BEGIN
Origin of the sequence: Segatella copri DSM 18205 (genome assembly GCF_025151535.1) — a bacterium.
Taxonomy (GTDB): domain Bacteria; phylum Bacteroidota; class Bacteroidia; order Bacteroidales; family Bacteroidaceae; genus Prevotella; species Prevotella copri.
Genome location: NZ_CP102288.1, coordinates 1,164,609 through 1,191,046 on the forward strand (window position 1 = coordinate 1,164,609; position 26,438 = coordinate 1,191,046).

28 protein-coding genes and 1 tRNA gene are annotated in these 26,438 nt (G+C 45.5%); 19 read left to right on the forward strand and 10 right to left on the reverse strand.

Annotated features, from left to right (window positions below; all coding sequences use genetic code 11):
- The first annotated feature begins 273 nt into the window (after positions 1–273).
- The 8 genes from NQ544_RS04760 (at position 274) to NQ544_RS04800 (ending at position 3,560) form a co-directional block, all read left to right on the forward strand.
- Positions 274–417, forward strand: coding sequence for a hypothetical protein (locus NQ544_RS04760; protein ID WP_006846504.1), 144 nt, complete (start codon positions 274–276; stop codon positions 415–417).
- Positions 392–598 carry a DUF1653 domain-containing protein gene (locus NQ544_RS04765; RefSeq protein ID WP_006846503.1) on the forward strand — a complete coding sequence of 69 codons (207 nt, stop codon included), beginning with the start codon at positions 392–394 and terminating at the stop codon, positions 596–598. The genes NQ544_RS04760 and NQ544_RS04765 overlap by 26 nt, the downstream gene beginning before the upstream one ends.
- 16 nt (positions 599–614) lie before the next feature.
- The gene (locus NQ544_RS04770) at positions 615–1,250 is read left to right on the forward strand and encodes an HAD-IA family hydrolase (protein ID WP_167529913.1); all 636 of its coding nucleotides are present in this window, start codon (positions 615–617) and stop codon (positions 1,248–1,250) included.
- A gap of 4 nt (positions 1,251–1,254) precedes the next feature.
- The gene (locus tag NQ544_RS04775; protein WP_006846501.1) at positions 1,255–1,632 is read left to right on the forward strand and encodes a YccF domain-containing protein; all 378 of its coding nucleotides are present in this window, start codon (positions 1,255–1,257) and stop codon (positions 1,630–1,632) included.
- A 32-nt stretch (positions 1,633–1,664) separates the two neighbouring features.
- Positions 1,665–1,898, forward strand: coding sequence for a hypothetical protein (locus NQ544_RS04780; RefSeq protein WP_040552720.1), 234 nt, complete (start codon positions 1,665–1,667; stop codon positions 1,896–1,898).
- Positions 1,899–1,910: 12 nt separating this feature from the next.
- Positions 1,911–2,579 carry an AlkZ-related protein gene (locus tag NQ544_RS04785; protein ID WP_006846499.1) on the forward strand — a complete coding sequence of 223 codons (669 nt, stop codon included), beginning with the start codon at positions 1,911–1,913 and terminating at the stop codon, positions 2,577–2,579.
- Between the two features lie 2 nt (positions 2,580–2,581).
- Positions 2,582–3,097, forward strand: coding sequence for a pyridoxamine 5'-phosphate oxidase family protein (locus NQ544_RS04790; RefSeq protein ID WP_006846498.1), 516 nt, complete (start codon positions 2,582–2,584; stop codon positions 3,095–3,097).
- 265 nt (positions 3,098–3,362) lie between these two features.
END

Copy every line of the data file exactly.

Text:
Origin of the sequence: Segatella copri DSM 18205 (genome assembly GCF_025151535.1) — a bacterium.
Taxonomy (GTDB): domain Bacteria; phylum Bacteroidota; class Bacteroidia; order Bacteroidales; family Bacteroidaceae; genus Prevotella; species Prevotella copri.
Genome location: NZ_CP102288.1, coordinates 1,164,609 through 1,191,046 on the forward strand (window position 1 = coordinate 1,164,609; position 26,438 = coordinate 1,191,046).

28 protein-coding genes and 1 tRNA gene are annotated in these 26,438 nt (G+C 45.5%); 19 read left to right on the forward strand and 10 right to left on the reverse strand.

Annotated features, from left to right (window positions below; all coding sequences use genetic code 11):
- The first annotated feature begins 273 nt into the window (after positions 1–273).
- The 8 genes from NQ544_RS04760 (at position 274) to NQ544_RS04800 (ending at position 3,560) form a co-directional block, all read left to right on the forward strand.
- Positions 274–417, forward strand: coding sequence for a hypothetical protein (locus NQ544_RS04760; protein ID WP_006846504.1), 144 nt, complete (start codon positions 274–276; stop codon positions 415–417).
- Positions 392–598 carry a DUF1653 domain-containing protein gene (locus NQ544_RS04765; RefSeq protein ID WP_006846503.1) on the forward strand — a complete coding sequence of 69 codons (207 nt, stop codon included), beginning with the start codon at positions 392–394 and terminating at the stop codon, positions 596–598. The genes NQ544_RS04760 and NQ544_RS04765 overlap by 26 nt, the downstream gene beginning before the upstream one ends.
- 16 nt (positions 599–614) lie before the next feature.
- The gene (locus NQ544_RS04770) at positions 615–1,250 is read left to right on the forward strand and encodes an HAD-IA family hydrolase (protein ID WP_167529913.1); all 636 of its coding nucleotides are present in this window, start codon (positions 615–617) and stop codon (positions 1,248–1,250) included.
- A gap of 4 nt (positions 1,251–1,254) precedes the next feature.
- The gene (locus tag NQ544_RS04775; protein WP_006846501.1) at positions 1,255–1,632 is read left to right on the forward strand and encodes a YccF domain-containing protein; all 378 of its coding nucleotides are present in this window, start codon (positions 1,255–1,257) and stop codon (positions 1,630–1,632) included.
- A 32-nt stretch (positions 1,633–1,664) separates the two neighbouring features.
- Positions 1,665–1,898, forward strand: coding sequence for a hypothetical protein (locus NQ544_RS04780; RefSeq protein WP_040552720.1), 234 nt, complete (start codon positions 1,665–1,667; stop codon positions 1,896–1,898).
- Positions 1,899–1,910: 12 nt separating this feature from the next.
- Positions 1,911–2,579 carry an AlkZ-related protein gene (locus tag NQ544_RS04785; protein ID WP_006846499.1) on the forward strand — a complete coding sequence of 223 codons (669 nt, stop codon included), beginning with the start codon at positions 1,911–1,913 and terminating at the stop codon, positions 2,577–2,579.
- Between the two features lie 2 nt (positions 2,580–2,581).
- Positions 2,582–3,097, forward strand: coding sequence for a pyridoxamine 5'-phosphate oxidase family protein (locus NQ544_RS04790; RefSeq protein ID WP_006846498.1), 516 nt, complete (start codon positions 2,582–2,584; stop codon positions 3,095–3,097).
- 265 nt (positions 3,098–3,362) lie between these two features.